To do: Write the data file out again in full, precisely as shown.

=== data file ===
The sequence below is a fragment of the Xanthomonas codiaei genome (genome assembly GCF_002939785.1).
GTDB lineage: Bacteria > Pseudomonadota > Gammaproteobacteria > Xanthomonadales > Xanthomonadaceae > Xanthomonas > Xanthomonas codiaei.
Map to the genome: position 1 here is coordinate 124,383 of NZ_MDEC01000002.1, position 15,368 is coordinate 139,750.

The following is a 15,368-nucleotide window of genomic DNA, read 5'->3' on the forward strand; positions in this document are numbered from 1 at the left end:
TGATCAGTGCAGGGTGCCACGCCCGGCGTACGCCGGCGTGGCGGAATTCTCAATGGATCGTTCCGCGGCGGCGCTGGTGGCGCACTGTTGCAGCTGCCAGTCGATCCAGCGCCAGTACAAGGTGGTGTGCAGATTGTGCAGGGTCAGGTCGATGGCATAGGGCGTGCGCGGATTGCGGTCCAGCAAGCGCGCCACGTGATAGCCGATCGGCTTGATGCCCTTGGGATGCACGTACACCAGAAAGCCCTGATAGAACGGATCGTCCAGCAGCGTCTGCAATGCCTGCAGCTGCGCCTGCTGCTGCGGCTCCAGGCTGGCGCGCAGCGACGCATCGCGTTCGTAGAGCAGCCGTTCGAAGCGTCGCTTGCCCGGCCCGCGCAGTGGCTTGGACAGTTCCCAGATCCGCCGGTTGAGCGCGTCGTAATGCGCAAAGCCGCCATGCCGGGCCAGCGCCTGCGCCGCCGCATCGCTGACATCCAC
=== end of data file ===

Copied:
The sequence below is a fragment of the Xanthomonas codiaei genome (genome assembly GCF_002939785.1).
GTDB lineage: Bacteria > Pseudomonadota > Gammaproteobacteria > Xanthomonadales > Xanthomonadaceae > Xanthomonas > Xanthomonas codiaei.
Map to the genome: position 1 here is coordinate 124,383 of NZ_MDEC01000002.1, position 15,368 is coordinate 139,750.

The following is a 15,368-nucleotide window of genomic DNA, read 5'->3' on the forward strand; positions in this document are numbered from 1 at the left end:
TGATCAGTGCAGGGTGCCACGCCCGGCGTACGCCGGCGTGGCGGAATTCTCAATGGATCGTTCCGCGGCGGCGCTGGTGGCGCACTGTTGCAGCTGCCAGTCGATCCAGCGCCAGTACAAGGTGGTGTGCAGATTGTGCAGGGTCAGGTCGATGGCATAGGGCGTGCGCGGATTGCGGTCCAGCAAGCGCGCCACGTGATAGCCGATCGGCTTGATGCCCTTGGGATGCACGTACACCAGAAAGCCCTGATAGAACGGATCGTCCAGCAGCGTCTGCAATGCCTGCAGCTGCGCCTGCTGCTGCGGCTCCAGGCTGGCGCGCAGCGACGCATCGCGTTCGTAGAGCAGCCGTTCGAAGCGTCGCTTGCCCGGCCCGCGCAGTGGCTTGGACAGTTCCCAGATCCGCCGGTTGAGCGCGTCGTAATGCGCAAAGCCGCCATGCCGGGCCAGCGCCTGCGCCGCCGCATCGCTGACATCCAC